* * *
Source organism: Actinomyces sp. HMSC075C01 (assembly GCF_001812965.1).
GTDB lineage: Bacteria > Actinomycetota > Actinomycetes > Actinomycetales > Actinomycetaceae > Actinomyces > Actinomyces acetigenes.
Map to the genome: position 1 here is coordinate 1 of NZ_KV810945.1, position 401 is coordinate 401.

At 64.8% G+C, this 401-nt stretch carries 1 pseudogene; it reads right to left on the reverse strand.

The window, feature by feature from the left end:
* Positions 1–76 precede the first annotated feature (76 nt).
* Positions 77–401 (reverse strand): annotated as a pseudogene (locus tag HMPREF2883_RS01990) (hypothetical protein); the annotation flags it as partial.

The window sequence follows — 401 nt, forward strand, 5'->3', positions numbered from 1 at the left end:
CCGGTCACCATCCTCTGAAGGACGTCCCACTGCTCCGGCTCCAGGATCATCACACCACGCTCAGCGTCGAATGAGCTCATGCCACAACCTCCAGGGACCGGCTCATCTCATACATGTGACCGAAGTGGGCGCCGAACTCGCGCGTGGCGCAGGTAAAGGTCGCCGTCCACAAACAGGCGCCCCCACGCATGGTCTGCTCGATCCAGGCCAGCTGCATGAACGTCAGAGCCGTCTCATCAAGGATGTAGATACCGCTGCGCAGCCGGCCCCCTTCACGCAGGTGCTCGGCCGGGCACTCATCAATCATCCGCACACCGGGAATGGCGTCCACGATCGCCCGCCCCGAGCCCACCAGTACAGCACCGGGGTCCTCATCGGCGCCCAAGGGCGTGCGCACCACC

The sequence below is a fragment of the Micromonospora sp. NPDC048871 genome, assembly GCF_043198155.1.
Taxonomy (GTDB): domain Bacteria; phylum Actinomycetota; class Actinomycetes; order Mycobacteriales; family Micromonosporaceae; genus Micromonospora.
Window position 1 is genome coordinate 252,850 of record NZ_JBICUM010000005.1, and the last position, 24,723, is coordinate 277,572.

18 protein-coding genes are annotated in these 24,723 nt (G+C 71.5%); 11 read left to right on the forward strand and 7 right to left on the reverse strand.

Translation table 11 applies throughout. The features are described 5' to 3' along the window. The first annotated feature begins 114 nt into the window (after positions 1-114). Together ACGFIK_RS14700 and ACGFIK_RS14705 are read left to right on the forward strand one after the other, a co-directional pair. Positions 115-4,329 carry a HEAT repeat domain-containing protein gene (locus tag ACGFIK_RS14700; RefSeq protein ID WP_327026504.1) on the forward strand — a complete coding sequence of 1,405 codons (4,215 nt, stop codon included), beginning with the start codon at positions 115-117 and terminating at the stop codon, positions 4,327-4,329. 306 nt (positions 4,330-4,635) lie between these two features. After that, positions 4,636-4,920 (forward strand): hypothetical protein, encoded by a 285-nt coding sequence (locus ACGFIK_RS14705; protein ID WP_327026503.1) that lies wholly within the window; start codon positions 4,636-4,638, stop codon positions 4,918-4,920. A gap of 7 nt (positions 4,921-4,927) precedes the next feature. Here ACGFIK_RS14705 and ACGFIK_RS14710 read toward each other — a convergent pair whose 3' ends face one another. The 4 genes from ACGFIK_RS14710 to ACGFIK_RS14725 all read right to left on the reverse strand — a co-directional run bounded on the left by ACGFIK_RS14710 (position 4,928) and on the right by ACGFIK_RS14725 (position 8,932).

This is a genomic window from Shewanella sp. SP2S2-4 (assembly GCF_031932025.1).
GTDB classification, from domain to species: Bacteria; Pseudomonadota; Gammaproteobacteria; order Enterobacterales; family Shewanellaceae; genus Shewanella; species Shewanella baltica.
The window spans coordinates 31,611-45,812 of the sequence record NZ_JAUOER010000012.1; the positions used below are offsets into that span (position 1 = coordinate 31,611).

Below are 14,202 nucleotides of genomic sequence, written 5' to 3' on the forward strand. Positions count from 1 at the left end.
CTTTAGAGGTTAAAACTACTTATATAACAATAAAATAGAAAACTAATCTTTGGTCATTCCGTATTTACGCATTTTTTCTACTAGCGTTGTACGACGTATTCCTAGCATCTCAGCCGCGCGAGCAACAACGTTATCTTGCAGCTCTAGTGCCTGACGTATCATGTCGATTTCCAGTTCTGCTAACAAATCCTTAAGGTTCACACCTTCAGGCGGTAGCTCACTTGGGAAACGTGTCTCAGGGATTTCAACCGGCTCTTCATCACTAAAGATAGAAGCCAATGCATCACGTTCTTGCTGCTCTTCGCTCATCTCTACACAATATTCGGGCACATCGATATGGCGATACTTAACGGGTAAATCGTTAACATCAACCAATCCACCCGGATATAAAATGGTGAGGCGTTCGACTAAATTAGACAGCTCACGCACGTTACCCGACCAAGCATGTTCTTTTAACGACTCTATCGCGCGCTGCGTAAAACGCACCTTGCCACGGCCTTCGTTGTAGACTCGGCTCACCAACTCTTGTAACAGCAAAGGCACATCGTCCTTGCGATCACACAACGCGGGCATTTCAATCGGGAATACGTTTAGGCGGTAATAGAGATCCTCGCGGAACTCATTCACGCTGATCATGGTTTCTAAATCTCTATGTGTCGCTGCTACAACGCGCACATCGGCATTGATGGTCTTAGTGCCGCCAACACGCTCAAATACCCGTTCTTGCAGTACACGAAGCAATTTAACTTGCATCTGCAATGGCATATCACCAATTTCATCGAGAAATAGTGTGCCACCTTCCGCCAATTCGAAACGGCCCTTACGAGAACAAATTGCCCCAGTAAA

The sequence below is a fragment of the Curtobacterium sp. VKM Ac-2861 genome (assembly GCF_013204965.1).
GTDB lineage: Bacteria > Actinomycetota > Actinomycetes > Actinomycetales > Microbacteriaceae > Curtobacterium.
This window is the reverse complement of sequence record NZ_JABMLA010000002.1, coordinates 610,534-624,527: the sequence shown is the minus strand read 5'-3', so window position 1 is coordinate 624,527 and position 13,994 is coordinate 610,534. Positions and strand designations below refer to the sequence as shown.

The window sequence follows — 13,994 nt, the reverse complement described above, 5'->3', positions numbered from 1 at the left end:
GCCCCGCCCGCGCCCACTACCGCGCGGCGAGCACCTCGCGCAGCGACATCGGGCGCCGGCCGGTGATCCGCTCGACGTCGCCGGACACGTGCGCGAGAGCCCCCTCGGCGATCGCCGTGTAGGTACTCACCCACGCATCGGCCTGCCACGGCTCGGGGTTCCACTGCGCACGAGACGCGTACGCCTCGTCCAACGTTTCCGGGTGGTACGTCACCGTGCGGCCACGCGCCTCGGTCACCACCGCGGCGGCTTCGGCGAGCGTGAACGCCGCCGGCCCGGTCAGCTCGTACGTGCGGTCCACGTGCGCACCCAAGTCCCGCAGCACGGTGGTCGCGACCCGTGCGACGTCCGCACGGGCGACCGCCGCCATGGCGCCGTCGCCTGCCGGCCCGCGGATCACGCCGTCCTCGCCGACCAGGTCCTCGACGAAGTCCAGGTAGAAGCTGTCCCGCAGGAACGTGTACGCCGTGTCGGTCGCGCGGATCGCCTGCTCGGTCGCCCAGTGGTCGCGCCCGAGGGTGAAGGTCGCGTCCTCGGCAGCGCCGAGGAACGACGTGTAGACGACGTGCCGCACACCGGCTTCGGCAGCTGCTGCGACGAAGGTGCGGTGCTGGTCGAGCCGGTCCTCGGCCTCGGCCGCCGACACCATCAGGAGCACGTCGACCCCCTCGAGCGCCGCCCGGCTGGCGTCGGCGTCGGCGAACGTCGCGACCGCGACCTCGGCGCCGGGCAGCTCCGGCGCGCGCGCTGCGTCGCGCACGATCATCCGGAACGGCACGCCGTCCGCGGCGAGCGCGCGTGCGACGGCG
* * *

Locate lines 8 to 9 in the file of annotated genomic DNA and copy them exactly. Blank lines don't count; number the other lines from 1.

The window sequence follows — 401 nt, forward strand, 5'->3', positions numbered from 1 at the left end:
CCGGTCACCATCCTCTGAAGGACGTCCCACTGCTCCGGCTCCAGGATCATCACACCACGCTCAGCGTCGAATGAGCTCATGCCACAACCTCCAGGGACCGGCTCATCTCATACATGTGACCGAAGTGGGCGCCGAACTCGCGCGTGGCGCAGGTAAAGGTCGCCGTCCACAAACAGGCGCCCCCACGCATGGTCTGCTCGATCCAGGCCAGCTGCATGAACGTCAGAGCCGTCTCATCAAGGATGTAGATACCGCTGCGCAGCCGGCCCCCTTCACGCAGGTGCTCGGCCGGGCACTCATCAATCATCCGCACACCGGGAATGGCGTCCACGATCGCCCGCCCCGAGCCCACCAGTACAGCACCGGGGTCCTCATCGGCGCCCAAGGGCGTGCGCACCACC